Syrian TV series shows ‘safe distance’ in post-war chaos to be fake

The Arab Weekly was on the filming site of this Syrian series and had a conversation with director Allaith Hajjo about his new work and other issues.
Sunday 05/05/2019
A scene from “Masafat Aman” shows Syrian actor Abdel Moneim Amiry. (Al Arab)
A distinctive style. A scene from “Masafat Aman” shows Syrian actor Abdel Moneim Amiry. (Al Arab)

DAMASCUS - In “Masafat Aman,” Syrian director Allaith Hajjo went deep into the Syrian crisis and created a work of art centred on a network of social relations so distorted and perverted that a dangerous and alienated society emerges.

The TV series, written by Imen al-Saeed al-Katheer, gives a broad canvas of social and personal burdens resulting from the chaos experienced by Arab societies in general in post-war periods and focuses on characters from the Syrian society in particular who have been affected by the events.

“Masafat Aman” (“A Safe Distance”) brought together talented Syrian actors such as Karis Bashar, Sulafa Miear, Abdel Moneim Amiry, Qays Sheikh Najib, Nadine Tahssine Bek, Jerjis Jabara and Haya Maraachli.

The Arab Weekly was on the set during filming of the series and talked with Hajjo about his work and other issues.

“In any society that has suffered the horrors of war, everything becomes dangerous and even more dangerous than the war itself because of the tangled and distorted relations it produces,” Hajjo said of his latest work’s title.

“The nature of the society changes and becomes chaotic in terms of love relations, work and life in general, which becomes fraught with mistakes. We become surrounded by the hazards of the utter chaos left by the war.”

“Each of us is trying to create a safe distance between oneself and these hazards to protect oneself from the repercussions of this critical stage,” he said. “Has any of us succeeded in developing such safe distances?

“I believe that the safe distance that each one of us creates is fake. There is no safe distance to protect us from the chaos that we have come to.”

In his previous work, Hajjo raised questions but refrained from offering answers. In “Masafat Aman,” he veered from his usual artistic path and provides new visions and specific answers.

“I usually do not offer answers in my work but this time I feel compelled to adopt a new approach because the results we are talking about have become real, imbricated in the details of our daily lives. We can’t see them but we experience them,” Hajjo said.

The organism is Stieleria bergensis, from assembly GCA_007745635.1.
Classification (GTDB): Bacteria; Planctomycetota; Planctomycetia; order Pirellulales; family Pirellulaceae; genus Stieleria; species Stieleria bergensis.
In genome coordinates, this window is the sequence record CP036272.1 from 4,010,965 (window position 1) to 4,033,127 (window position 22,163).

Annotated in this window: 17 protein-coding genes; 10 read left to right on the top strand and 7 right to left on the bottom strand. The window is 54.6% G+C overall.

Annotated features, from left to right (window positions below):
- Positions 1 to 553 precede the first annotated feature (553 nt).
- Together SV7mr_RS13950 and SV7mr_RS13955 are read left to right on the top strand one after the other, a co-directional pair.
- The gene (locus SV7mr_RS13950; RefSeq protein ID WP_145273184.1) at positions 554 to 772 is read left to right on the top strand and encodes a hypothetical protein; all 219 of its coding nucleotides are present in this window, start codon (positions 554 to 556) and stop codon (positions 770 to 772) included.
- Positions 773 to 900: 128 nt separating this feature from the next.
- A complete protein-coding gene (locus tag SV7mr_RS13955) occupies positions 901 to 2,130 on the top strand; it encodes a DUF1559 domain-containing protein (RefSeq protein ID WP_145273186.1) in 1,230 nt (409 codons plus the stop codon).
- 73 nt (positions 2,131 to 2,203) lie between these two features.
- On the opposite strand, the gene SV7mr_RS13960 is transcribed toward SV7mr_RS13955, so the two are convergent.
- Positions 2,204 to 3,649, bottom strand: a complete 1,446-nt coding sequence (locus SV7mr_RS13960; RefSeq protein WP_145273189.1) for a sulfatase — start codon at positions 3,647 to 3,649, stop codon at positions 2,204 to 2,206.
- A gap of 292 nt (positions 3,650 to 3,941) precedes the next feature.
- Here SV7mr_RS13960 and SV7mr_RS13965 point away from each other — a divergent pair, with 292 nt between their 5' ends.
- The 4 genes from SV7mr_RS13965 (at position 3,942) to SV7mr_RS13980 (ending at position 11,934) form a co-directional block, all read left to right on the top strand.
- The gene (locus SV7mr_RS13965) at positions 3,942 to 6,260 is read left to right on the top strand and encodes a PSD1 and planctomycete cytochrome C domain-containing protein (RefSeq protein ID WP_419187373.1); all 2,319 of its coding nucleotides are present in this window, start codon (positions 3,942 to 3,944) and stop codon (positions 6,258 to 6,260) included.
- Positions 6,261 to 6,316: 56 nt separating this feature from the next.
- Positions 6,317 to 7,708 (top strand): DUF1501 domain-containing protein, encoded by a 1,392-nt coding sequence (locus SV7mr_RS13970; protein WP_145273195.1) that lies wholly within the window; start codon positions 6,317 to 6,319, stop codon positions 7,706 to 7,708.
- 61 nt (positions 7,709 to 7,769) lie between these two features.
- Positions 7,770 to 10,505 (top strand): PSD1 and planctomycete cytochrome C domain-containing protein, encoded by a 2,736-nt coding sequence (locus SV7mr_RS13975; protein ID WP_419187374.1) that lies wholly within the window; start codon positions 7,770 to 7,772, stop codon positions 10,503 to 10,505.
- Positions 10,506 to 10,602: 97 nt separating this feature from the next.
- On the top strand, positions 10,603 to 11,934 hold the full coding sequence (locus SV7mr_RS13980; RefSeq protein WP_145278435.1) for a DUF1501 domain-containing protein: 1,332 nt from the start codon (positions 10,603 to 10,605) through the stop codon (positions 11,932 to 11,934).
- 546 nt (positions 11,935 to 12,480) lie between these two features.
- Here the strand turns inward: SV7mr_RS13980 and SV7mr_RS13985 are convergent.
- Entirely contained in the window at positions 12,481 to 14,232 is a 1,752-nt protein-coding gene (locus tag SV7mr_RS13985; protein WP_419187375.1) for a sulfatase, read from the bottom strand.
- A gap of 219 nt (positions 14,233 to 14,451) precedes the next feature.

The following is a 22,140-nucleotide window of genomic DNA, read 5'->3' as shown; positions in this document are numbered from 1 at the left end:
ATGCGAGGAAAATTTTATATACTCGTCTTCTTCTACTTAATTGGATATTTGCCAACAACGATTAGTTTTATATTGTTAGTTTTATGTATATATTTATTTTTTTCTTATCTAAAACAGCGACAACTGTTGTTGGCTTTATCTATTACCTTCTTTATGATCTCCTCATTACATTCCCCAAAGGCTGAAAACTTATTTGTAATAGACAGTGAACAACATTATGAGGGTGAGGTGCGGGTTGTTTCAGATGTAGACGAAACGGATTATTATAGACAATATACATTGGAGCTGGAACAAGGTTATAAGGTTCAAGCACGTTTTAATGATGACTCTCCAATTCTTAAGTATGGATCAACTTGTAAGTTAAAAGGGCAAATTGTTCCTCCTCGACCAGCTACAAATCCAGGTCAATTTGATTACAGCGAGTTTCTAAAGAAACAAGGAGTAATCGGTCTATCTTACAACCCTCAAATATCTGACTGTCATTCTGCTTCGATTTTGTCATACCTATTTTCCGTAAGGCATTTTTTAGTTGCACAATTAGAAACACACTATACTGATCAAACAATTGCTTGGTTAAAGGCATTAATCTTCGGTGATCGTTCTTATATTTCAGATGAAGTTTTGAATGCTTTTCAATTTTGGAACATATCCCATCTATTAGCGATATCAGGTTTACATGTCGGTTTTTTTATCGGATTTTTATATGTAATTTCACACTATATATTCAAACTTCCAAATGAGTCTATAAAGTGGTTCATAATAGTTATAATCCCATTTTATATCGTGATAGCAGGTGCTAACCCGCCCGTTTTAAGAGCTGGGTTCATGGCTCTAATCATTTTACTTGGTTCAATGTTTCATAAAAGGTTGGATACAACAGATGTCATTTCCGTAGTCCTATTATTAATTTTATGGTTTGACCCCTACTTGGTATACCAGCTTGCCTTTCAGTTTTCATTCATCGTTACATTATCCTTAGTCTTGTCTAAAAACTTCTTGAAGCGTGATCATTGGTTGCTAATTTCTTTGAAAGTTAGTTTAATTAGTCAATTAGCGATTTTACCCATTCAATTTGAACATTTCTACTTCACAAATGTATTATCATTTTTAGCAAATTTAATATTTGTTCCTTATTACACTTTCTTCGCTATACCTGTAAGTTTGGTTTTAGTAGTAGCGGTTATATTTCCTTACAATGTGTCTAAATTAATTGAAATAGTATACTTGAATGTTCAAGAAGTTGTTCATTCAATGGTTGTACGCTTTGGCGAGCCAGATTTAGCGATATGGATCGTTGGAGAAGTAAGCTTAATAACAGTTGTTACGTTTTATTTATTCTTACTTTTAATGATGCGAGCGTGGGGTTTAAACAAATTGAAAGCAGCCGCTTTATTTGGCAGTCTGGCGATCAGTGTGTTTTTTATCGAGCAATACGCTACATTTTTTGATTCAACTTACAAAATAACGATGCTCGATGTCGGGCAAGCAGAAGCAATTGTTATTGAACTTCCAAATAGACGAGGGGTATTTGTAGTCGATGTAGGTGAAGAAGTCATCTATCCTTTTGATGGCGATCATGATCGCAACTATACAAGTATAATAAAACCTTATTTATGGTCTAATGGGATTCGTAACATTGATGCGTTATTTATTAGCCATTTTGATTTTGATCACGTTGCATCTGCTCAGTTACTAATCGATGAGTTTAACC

“I found it necessary to include them in the work for these results are very obvious in love relations, family relations, work and all details of life in general.

“We are today surrounded by hazards of all kinds, social, economic and other. Chaos governs all relations inside the whole society and we are living in a state of emergency that carries with it new, strange and, of course, dangerous things.

“This does not mean that we are finished as a society. There is always some hope left and it is this hope that we all seek and which drives us forward but it brings us face-to-face with tough and crucial choices. Either we stay where we are and we go on living in crisis and chaos or we get out of it and seek safety.

“In this work, we are building a specific end that is reflected in the answer that we give. I was obsessed with open endings but I gave that up because we’re offering an answer regarding the critical stage of the aftermath of war.”

Hajjo’s work, whether comedic or tragic, has been characterised by deep explorations of the human psyche. In “Masafat Aman,” he pursues that approach.

“For me, art is the means and ultimate goal to reach the depths of man; otherwise, art becomes just a means of entertainment. I’m not against art for entertainment and I respect this form of artistic expression and its fans and their opinion but I prefer to do work with intellectual dimensions because understanding human nature is my first and ultimate goal,” he said.

That artistic approach is quite visible in “Masafat Aman.” “I consider all of the production components like lighting, the decor, the costumes and of course the most important element, namely the actor, as contributing elements to conveying the idea, which is everyone’s goal. I believe that presenting things in a simple way is extremely important and requires a greater effort,” Hajjo said.

“Going for the visual wow oftentimes serves to hide other shortcomings. I’m of the idea that there should be an overall artistic and creative mix between all elements to create a specific harmony in accordance with a clear and simple vision. I want to be faithful through this harmony to the ideas in the scenario. I try my best to engage a visual dialogue with the audience by injecting enough visual enticement, especially in the context of the presence of a fierce visual competition in parallel works.”

Hajjo’s distinctive cinematic style appears in some of his works and disappears in others. There are traces of it in his documentary “Nawafidh Al-Rouh” (“Windows of the Soul”) and more recently in a short film based on a scenario by writer Rami Koussa titled “Al-Habl Al-Sirri” (“The Umbilical Cord”).

“When I made the TV series ‘Ahlam al-Gharam’ and some scenes of the show ‘Spotlight,’ some of my friends and fans often commented that these works had cinematic qualities,” he said. “So I was tempted to give my TV works a cinematic dimension and became obsessed with the idea of directing a film.

“It did finally happen with my latest film ‘The Umbilical Cord.’ I liked its central idea and its production conditions and time. I completed the work and it was successful with audiences. I’m not a big fan of festivals as much as I’m a fan of cinema itself because it is a beautiful world in which I have big dreams.”